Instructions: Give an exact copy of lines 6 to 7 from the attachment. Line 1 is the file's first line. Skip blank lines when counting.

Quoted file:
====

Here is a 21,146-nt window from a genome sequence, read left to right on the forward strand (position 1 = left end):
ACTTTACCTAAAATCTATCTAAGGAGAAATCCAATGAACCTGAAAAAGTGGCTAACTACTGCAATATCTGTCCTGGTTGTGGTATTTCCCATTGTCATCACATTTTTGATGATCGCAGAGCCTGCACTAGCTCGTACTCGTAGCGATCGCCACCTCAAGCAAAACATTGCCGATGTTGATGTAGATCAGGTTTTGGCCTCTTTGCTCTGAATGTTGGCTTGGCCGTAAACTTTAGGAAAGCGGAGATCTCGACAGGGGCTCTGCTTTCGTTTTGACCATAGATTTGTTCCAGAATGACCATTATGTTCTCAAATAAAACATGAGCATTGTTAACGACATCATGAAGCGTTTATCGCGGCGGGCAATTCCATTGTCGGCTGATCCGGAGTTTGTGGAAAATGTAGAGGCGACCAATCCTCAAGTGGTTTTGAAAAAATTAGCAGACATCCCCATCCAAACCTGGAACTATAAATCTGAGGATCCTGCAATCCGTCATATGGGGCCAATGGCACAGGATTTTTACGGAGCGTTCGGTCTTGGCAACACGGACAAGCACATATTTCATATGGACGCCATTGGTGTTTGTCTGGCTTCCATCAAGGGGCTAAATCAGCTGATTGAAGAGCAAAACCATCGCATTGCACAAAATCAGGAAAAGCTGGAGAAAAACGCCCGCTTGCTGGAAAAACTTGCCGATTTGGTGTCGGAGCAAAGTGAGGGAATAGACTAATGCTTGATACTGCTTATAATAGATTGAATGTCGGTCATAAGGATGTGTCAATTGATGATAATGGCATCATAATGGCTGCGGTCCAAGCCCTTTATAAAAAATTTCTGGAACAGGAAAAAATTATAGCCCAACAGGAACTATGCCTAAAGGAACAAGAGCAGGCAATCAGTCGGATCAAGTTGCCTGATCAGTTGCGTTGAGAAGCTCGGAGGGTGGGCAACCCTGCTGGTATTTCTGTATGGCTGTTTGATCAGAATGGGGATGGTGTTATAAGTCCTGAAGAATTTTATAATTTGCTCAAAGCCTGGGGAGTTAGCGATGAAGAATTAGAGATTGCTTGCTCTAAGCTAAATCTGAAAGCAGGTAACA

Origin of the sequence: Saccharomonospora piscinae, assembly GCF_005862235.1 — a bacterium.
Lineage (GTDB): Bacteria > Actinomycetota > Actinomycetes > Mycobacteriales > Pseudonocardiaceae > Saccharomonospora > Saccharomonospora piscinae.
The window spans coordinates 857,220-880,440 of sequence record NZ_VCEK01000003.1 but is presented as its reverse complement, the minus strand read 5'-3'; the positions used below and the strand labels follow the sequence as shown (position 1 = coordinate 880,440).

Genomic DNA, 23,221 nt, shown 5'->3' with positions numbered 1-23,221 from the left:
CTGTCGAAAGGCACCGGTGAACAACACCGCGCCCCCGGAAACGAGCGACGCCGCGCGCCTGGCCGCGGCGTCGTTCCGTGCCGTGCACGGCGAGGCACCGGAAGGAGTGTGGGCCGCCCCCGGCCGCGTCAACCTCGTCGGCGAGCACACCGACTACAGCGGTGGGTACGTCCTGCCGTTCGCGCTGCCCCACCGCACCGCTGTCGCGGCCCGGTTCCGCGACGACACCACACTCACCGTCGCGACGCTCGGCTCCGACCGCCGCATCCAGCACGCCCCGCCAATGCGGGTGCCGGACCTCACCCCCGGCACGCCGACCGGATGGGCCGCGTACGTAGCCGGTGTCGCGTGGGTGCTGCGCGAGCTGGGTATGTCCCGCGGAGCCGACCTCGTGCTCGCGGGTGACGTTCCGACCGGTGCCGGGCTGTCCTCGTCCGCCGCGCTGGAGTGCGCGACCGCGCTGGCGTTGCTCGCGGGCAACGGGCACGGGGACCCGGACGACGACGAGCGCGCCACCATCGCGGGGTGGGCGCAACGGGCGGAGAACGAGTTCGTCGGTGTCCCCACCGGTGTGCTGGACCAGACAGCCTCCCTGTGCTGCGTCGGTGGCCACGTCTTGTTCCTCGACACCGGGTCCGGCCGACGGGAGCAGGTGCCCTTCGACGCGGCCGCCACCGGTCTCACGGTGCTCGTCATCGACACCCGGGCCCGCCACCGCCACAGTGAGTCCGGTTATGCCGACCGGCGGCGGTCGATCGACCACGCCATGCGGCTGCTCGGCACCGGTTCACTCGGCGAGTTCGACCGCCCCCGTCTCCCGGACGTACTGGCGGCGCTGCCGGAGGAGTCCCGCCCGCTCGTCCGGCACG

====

Genomic DNA, 23,221 nt, shown 5'->3' with positions numbered 1-23,221 from the left:
CTGTCGAAAGGCACCGGTGAACAACACCGCGCCCCCGGAAACGAGCGACGCCGCGCGCCTGGCCGCGGCGTCGTTCCGTGCCGTGCACGGCGAGGCACCGGAAGGAGTGTGGGCCGCCCCCGGCCGCGTCAACCTCGTCGGCGAGCACACCGACTACAGCGGTGGGTACGTCCTGCCGTTCGCGCTGCCCCACCGCACCGCTGTCGCGGCCCGGTTCCGCGACGACACCACACTCACCGTCGCGACGCTCGGCTCCGACCGCCGCATCCAGCACGCCCCGCCAATGCGGGTGCCGGACCTCACCCCCGGCACGCCGACCGGATGGGCCGCGTACGTAGCCGGTGTCGCGTGGGTGCTGCGCGAGCTGGGTATGTCCCGCGGAGCCGACCTCGTGCTCGCGGGTGACGTTCCGACCGGTGCCGGGCTGTCCTCGTCCGCCGCGCTGGAGTGCGCGACCGCGCTGGCGTTGCTCGCGGGCAACGGGCACGGGGACCCGGACGACGACGAGCGCGCCACCATCGCGGGGTGGGCGCAACGGGCGGAGAACGAGTTCGTCGGTGTCCCCACCGGTGTGCTGGACCAGACAGCCTCCCTGTGCTGCGTCGGTGGCCACGTCTTGTTCCTCGACACCGGGTCCGGCCGACGGGAGCAGGTGCCCTTCGACGCGGCCGCCACCGGTCTCACGGTGCTCGTCATCGACACCCGGGCCCGCCACCGCCACAGTGAGTCCGGTTATGCCGACCGGCGGCGGTCGATCGACCACGCCATGCGGCTGCTCGGCACCGGTTCACTCGGCGAGTTCGACCGCCCCCGTCTCCCGGACGTACTGGCGGCGCTGCCGGAGGAGTCCCGCCCGCTCGTCCGGCACG